Now, as a Senior Segment Research Manager, Nina is able to apply her master’s theory to her real-life job.

“I do market research across all product lines for Amazon Devices, including emerging devices.

“My role is to be the voice of the customer for both product and marketing teams, helping to discover and share customer stories.

“I utilize both quantitative and qualitative methodologies to go beyond answering ‘what’ customers are doing, but delving into the ‘why’.”

Working in business analytics

Master of Science in Business Analytics graduate Chloe Kwon is a Data Scientist at Walmart Technology. Before turning her hand to tech, Chloe was a business analyst for an oil and gas company where she “learned how to communicate with customers and deliver solutions that fit their current needs.”

When it came to pursuing the MS in Business Analytics, Chloe tells us she wanted to gain a more technical skillset which would, in turn, “provide higher impact solutions to her customers.”

“I felt that I could achieve a lot more with technical skills as opposed to the general business skills you learn in an MBA. Although I haven't discounted an MBA altogether in my future, I will have to see whether there will be enough justification to pursue one,” she said.

Fast forward to today, and Chloe believes the MS in Business Analytics has played a key role in both her academic and professional career.

“The MS in Business Analytics has definitely opened the doors for me in terms of pivoting my career from oil and gas to tech.

“Our data science team at Walmart mainly uses Python as a scripting language and the master’s classes helped sharpen my Python skill as well as SQL, statistics, math, big data tools, and machine learning algorithms.

“We learned the fundamentals of data science through our courses with professors from different departments -- from statistics and programming to marketing and supply chain -- and through our Capstone course, we learned how to approach a business problem by understanding the problem, evaluating the feasibility of different technical solutions, and pitching the impact and value of the solution.

“Without the MSBA program, I would not have accumulated enough knowledge and tools to be able to effectively solve problems as a data scientist.”

Working in finance

James Freathy studied the Master of Science in Finance at McCombs School of Business and is now a Research Analyst at Dimensional Fund Advisors.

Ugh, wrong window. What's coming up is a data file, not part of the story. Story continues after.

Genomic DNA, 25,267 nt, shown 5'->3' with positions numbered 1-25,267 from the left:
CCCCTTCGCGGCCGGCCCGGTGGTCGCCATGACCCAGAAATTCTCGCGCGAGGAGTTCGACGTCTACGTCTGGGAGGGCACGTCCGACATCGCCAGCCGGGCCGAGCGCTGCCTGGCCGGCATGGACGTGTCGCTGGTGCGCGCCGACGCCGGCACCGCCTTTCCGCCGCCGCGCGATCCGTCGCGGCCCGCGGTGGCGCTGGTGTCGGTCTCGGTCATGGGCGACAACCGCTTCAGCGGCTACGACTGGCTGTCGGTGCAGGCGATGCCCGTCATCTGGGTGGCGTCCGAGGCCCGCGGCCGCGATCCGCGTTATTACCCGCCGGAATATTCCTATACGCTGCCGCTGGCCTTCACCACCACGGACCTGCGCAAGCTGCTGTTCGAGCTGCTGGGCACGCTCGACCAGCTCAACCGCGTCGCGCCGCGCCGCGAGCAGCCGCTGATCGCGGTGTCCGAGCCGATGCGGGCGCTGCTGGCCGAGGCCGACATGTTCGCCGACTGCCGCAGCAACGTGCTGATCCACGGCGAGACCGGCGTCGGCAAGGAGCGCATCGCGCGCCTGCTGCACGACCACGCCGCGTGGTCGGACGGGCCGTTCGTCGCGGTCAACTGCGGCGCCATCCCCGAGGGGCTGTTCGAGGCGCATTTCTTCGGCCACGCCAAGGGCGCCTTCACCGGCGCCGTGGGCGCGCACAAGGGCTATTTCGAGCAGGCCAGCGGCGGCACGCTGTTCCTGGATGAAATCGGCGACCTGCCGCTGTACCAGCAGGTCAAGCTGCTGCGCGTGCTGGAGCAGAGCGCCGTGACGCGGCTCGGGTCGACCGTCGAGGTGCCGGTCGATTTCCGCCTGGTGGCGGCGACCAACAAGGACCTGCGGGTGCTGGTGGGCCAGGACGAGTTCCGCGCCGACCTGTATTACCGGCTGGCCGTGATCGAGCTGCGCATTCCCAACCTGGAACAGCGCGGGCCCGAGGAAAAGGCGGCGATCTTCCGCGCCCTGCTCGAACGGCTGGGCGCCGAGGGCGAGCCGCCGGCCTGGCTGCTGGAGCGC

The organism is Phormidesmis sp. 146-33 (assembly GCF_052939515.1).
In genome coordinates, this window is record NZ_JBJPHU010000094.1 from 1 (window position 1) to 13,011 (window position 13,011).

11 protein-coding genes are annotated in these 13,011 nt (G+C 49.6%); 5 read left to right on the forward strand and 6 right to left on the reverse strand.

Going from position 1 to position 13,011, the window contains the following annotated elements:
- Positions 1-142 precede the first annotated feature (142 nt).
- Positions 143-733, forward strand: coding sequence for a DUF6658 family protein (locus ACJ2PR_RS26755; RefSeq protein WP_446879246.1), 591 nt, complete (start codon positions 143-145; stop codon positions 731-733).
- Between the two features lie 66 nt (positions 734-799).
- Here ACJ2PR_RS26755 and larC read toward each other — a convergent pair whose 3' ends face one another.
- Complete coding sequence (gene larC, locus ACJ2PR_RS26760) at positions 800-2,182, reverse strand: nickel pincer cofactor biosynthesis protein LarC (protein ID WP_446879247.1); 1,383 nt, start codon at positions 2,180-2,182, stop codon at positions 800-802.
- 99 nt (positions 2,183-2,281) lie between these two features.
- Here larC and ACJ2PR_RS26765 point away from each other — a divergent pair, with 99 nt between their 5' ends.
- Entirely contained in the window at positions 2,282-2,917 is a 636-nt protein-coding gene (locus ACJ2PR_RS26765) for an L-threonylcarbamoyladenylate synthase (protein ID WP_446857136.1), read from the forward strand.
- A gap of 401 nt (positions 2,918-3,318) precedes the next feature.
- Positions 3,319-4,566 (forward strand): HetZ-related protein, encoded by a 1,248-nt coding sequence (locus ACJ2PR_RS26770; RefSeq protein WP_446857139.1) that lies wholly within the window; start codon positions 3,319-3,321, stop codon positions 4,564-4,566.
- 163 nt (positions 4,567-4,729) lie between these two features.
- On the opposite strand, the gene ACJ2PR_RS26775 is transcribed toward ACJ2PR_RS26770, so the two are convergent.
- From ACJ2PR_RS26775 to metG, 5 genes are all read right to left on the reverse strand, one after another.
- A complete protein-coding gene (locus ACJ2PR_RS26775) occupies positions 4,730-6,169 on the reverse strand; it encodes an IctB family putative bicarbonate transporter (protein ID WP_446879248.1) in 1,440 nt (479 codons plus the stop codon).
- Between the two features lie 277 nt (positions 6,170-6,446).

When considering what impact the MS in Finance program has had on his career so far, James had nothing but praise for it. He told us: “It allowed me to take my undergraduate experiences both in economics and as a research assistant, and apply those to a field that not only was I always interested in, but that I felt was a natural extension of my previous studies.”

Before enrolling on the program, James’ sole experience was as a research assistant at the University of Texas. And without knowing what type of career he wanted to pursue before the program, he was grateful for the industry exposure the program had given him.

“I wasn’t always sure what type of career I wanted to pursue, but the master’s program allowed me to have exposure across a wide array of fields within finance.

“The research-oriented role I’m in now was always an interest of mine, but was something that I only learnt deeply about from my time in the master’s program,” said James.

Working in information technology and management

Mike Shin studied the Master of Science in Information Technology and Management, and is now a Software Engineer working in the data engineering team at EOG Resources. Originally looking for a master’s in computer science, Mike instead found himself considering the MS in Information Technology and Management, instead.

“The biggest point that the program made that convinced me to join was that it would teach skills useful in a corporate environment.

“Especially after my time in my previous job, I knew I needed more than just good coding skills to succeed in an intense work environment and I believed this program would be able to teach me those skills.”

Prior to studying the MS in Information Technology and Management, Mike was a software developer and tech team lead in a startup. Being no stranger to the software, Mike always knew that a career in development was what he was after, but in which field exactly was another question.

“Thankfully, there were plenty of projects and hackathons in both the MS in Information Technology and Management and beyond that gave me perspective about many fields in the tech industry.

“These were great opportunities for me to find exactly what type of career I wanted to pursue.”

Written by Stephanie Lukins

As the Head of Sponsored Content for TopMBA.com and TopUniversities.com, Stephanie creates and publishes a wide range of articles for universities and business schools across the world. She attended the University of Portsmouth where she earned a BA in English Language and an MA in Communication and Applied Linguistics.